Use qualitative research methods like surveys, polls, interviews, chat logs, and support tickets to assess your prospects’ awareness levels, then use those insights to optimize your sales copy.

Pinpoint the language visitors use at each awareness level. Map out everything your audience needs to know in order to be able to make a buying decision. Break down every piece of information into blog posts and drip emails to educate and move them up through the awareness stages, thus prepare them to buy.

Analyze Google Analytics traffic source reports to identify context, and understand the mindset your visitors had when browsing.

Instead of simply understanding where your visitors come from, go deeper and ask yourself these questions:

  • Why were your visitors on that website? What were they looking to accomplish?
  • What were they thinking while browsing that source of traffic?
  • What did they read or learn on that previous website?
  • How and why did they end up on your site?

Understanding the answers to these questions will allow you to continue enhancing the visitor’s experience and possibly leverage their experience on the previous website, to further personalize your content to increase familiarity and hopefully sales.

For example, a company that sells online security tools had search engines as their site’s biggest traffic source, where people were searching queries like “my gmail account got hacked”. Surveys and analysis additionally showed people were looking for fast solutions to recover their accounts, and also, they didn’t like reading long posts. When the company tailored concise step-by-step guides on recovering accounts from hackers, omitting problem-awareness content, as visitors were familiar with the problem, and adding content that promoted the security tool, the company site’s conversion increased by 55%.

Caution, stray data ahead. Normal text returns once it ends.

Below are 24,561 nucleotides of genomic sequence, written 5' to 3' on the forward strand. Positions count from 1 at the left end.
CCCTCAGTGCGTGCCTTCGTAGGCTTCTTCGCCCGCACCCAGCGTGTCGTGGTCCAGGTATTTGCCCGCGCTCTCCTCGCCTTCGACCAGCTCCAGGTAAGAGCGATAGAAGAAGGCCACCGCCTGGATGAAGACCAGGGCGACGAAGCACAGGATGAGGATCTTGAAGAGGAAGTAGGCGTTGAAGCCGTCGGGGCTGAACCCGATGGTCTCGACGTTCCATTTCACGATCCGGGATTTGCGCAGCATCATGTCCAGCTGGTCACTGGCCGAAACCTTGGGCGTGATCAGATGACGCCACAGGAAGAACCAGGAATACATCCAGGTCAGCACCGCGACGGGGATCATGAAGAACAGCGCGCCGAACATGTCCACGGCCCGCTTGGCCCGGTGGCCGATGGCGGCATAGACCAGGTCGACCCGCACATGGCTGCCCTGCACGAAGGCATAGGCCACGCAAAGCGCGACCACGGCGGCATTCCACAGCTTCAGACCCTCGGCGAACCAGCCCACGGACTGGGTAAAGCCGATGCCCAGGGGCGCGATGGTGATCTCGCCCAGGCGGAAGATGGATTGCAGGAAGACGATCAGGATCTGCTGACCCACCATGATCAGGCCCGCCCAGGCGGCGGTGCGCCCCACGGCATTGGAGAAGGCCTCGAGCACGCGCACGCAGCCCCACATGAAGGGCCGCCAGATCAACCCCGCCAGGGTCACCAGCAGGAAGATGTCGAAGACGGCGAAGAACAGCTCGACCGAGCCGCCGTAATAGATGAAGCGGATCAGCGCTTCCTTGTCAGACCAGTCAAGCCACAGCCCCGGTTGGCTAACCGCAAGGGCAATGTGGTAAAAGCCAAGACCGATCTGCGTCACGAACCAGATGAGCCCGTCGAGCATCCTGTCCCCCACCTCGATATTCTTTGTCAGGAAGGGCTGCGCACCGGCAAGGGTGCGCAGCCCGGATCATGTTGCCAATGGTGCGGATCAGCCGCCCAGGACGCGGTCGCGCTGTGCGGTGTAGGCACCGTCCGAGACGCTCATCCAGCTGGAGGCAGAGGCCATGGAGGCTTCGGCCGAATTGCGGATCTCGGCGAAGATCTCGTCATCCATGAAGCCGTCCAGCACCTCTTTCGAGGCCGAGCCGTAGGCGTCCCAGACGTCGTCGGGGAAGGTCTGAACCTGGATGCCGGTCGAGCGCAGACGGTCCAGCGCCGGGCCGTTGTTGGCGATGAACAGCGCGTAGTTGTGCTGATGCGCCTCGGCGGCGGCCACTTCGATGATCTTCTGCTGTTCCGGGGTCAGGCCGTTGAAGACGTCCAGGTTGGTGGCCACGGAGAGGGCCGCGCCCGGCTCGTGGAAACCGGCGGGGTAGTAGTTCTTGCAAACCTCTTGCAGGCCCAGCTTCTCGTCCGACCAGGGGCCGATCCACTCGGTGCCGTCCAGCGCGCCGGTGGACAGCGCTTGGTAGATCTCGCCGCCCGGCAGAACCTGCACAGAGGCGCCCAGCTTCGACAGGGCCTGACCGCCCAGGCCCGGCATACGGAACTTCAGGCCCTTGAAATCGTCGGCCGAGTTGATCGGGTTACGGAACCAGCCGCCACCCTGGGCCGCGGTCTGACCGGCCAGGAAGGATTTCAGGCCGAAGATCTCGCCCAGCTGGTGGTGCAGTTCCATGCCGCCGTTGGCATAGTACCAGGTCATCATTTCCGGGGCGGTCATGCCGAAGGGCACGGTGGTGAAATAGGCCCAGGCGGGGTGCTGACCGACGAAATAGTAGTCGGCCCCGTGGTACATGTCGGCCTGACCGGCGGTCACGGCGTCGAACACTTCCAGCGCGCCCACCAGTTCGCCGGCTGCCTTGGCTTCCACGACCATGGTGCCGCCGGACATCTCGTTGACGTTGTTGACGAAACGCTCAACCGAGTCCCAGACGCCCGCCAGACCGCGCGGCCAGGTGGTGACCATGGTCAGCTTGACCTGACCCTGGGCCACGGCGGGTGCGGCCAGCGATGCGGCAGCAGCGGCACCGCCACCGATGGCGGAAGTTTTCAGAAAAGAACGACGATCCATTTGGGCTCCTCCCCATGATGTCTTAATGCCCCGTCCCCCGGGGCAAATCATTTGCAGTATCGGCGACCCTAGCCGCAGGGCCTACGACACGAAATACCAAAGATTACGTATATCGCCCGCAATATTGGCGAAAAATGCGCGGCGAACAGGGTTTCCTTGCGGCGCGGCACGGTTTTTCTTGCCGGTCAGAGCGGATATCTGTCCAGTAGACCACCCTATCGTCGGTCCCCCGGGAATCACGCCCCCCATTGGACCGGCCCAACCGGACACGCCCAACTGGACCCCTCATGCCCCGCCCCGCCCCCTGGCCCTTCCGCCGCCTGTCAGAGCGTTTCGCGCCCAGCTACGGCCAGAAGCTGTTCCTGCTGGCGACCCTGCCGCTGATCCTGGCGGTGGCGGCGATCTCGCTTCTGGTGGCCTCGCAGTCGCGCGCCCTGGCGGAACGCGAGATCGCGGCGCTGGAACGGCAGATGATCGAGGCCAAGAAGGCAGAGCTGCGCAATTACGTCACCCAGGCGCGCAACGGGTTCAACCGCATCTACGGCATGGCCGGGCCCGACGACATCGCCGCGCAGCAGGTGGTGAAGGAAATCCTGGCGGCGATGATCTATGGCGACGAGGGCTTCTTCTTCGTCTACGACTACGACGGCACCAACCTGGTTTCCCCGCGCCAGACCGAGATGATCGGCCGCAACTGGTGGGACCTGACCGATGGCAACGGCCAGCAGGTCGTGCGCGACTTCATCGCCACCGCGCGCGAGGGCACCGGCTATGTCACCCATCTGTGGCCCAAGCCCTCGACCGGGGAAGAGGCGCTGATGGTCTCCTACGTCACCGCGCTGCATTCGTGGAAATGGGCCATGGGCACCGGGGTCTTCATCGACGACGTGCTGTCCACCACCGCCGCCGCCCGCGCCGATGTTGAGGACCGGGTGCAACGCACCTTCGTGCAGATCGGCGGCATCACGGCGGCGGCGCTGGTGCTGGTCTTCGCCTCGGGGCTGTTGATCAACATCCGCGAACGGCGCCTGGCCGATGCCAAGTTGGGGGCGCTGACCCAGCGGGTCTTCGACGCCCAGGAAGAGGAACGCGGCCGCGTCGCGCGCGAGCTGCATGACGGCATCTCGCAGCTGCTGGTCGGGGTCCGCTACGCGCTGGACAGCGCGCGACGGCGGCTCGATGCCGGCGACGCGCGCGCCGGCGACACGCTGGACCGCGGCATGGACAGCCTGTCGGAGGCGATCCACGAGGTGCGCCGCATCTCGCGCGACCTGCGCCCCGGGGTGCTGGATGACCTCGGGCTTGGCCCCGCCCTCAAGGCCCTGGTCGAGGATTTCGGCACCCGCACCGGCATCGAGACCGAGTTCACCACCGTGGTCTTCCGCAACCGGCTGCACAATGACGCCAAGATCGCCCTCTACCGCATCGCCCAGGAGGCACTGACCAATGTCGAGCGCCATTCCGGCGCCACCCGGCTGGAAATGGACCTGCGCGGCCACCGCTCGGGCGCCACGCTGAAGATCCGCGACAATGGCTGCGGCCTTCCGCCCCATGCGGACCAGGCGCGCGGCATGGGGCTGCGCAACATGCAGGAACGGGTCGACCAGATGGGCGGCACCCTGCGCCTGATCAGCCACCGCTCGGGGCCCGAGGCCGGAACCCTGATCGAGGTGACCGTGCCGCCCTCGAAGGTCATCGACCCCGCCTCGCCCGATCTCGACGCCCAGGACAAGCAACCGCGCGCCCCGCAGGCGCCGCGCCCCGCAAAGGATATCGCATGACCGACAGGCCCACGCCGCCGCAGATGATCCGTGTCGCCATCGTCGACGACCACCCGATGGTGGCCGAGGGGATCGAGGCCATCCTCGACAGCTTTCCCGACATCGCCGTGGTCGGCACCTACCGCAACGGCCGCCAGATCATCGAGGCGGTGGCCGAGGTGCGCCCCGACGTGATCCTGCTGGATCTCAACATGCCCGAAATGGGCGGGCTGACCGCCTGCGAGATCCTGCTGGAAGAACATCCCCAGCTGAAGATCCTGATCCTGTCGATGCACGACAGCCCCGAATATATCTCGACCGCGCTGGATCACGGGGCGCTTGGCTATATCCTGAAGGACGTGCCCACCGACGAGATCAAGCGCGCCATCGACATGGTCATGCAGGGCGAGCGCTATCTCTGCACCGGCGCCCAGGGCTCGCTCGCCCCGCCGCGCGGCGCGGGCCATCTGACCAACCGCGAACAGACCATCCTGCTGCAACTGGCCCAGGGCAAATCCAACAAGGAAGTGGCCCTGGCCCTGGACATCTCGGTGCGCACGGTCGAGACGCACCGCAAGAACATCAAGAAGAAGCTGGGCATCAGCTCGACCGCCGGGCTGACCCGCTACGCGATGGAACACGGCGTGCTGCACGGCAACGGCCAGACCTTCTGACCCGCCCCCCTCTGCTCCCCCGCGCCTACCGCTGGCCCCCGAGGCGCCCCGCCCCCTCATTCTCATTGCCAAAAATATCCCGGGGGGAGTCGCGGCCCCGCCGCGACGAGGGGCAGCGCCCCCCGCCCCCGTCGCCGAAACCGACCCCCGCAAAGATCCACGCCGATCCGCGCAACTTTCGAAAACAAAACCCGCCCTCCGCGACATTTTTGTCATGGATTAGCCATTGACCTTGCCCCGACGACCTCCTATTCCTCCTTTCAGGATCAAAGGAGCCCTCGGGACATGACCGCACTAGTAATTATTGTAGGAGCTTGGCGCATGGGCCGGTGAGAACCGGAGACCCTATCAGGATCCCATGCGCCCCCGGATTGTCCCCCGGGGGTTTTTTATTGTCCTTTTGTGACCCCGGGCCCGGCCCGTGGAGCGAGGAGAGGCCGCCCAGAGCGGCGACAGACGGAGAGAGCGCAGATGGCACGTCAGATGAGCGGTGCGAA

Research how your visitors’ behavior changes due to factors like device, time of day, day of the week, and what else they might be doing, and personalize content to meet these behavioral differences.

A visitor’s attention span will be much shorter on mobile than desktop, which means the content you display should be different, from the text to the images. This will also apply to the time of day that someone is browsing your website, or are they at home or work, sitting or walking, in a hurry, or just browsing?

For example, Yelp gives dinner recommendations if it’s past 6:00 p.m. where the user logs in, which is a brilliant personalization of the content it displays based on geo-location and the time of day. It’s what makes Yelp as relevant as possible.

In another example, Bizible studied how the weekend impacted the volume of leads and conversions for B2B businesses, and they found, unsurprisingly, conversions were significantly lower on the weekend. This information can be used to display CTAs that require a smaller commitment, like grabbing email addresses on Saturdays and Sundays and then email the person during the week when you’ll have their full attention.